Egypt's Morsi tells judges decree limited in scope

Following widespread unrest, Egyptian president says decree limiting judiciary's authority will be limited to "sovereign" matters.

By REUTERS
November 26, 2012 22:47
1 minute read.
Egyptian President Mohamed Morsi

Egyptian President Mohamed Morsi speaking 390. (photo credit: REUTERS)

 
X

Dear Reader,
As you can imagine, more people are reading The Jerusalem Post than ever before. Nevertheless, traditional business models are no longer sustainable and high-quality publications, like ours, are being forced to look for new ways to keep going. Unlike many other news organizations, we have not put up a paywall. We want to keep our journalism open and accessible and be able to keep providing you with news and analyses from the frontlines of Israel, the Middle East and the Jewish World.

As one of our loyal readers, we ask you to be our partner.

For $5 a month you will receive access to the following:

  • A user experience almost completely free of ads
  • Access to our Premium Section
  • Content from the award-winning Jerusalem Report and our monthly magazine to learn Hebrew - Ivrit
  • A brand new ePaper featuring the daily newspaper as it appears in print in Israel

Help us grow and continue telling Israel’s story to the world.

Thank you,

Ronit Hasin-Hochman, CEO, Jerusalem Post Group
Yaakov Katz, Editor-in-Chief

UPGRADE YOUR JPOST EXPERIENCE FOR 5$ PER MONTH Show me later

CAIRO - Egypt's president agreed on Monday that only his decisions related to "sovereign" matters would be protected from judicial review, his spokesman said, indicating he had accepted a judiciary-proposed compromise to try to defuse a crisis.

President Mohamed Morsi had enraged opponents with a decree on Thursday that expanded his powers and put beyond legal oversight any decision he took until parliament was in place. Senior judges proposed he limit that to "sovereign matters."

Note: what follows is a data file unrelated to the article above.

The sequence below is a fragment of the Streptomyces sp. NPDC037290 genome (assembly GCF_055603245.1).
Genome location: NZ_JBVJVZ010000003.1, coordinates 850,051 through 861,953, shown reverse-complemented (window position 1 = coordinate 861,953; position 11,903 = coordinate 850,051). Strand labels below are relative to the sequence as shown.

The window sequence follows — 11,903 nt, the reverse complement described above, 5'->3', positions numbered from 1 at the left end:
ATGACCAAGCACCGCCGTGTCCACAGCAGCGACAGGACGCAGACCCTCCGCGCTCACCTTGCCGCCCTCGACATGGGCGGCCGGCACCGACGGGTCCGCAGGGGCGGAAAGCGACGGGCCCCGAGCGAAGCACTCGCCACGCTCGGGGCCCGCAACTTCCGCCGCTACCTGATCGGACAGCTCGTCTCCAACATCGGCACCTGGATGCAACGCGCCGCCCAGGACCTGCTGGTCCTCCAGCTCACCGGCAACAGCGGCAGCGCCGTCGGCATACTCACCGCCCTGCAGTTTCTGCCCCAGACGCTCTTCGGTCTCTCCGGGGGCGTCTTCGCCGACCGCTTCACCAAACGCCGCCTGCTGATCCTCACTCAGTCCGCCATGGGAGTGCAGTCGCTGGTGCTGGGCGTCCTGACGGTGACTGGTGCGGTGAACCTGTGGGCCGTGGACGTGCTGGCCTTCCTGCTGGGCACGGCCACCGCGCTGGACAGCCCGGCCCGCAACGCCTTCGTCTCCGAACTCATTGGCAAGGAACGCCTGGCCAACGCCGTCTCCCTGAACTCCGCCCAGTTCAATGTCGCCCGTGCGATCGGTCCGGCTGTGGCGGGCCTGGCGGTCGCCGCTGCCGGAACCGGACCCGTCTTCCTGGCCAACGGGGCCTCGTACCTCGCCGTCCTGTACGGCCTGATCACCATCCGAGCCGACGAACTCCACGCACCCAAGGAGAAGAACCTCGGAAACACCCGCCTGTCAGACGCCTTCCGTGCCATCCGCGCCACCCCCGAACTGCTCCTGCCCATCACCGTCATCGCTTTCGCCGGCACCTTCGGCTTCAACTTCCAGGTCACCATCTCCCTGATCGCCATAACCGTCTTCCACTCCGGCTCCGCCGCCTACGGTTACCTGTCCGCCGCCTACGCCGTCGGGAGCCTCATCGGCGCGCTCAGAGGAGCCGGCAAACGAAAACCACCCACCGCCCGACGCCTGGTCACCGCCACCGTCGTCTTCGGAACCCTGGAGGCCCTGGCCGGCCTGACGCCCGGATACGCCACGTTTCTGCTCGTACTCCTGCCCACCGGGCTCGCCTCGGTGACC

Be the first to know - Join our Facebook page.


"The president said he had the utmost respect for the judicial authority and its members," presidential spokesman Yasser Ali told reporters.

He added that regarding the issue of immunity for presidential decisions, "what is intended is those that are linked to matters of sovereignty."

Ali said there had been no amendments to the decree which also shielded from legal challenge the Islamist-dominated assembly writing Egypt's new constitution and the upper house of parliament which is also controlled by Morsi's allies.

Morsi was propelled to power by the Muslim Brotherhood.

"The president and the Supreme Judicial Council confirmed their desire for no conflict or difference between the judicial and presidential authorities," Ali said.

JPOST VIDEOS THAT MIGHT INTEREST YOU:


The decree had also ordered new investigations into crimes committed against protesters during the uprising that toppled Hosni Mubarak in February, 2011, suggesting Mubarak and his aides would face retrial.

Ali said new investigations and trials would only occur "where new evidence appeared".

Morsi had also reiterated the decree was temporary and would end when a new constitution was in place and a new parliament elected.

Join Jerusalem Post Premium Plus now for just $5 and upgrade your experience with an ads-free website and exclusive content. Click here>>

Related Content

The aftermath of an Iranian ballistic missile strike on the Koya headquarters of the KDP-I Iranian o
November 15, 2018
Senior IRGC commander: Israeli agent killed in September strikes on Kurds

By ANNA AHRONHEIM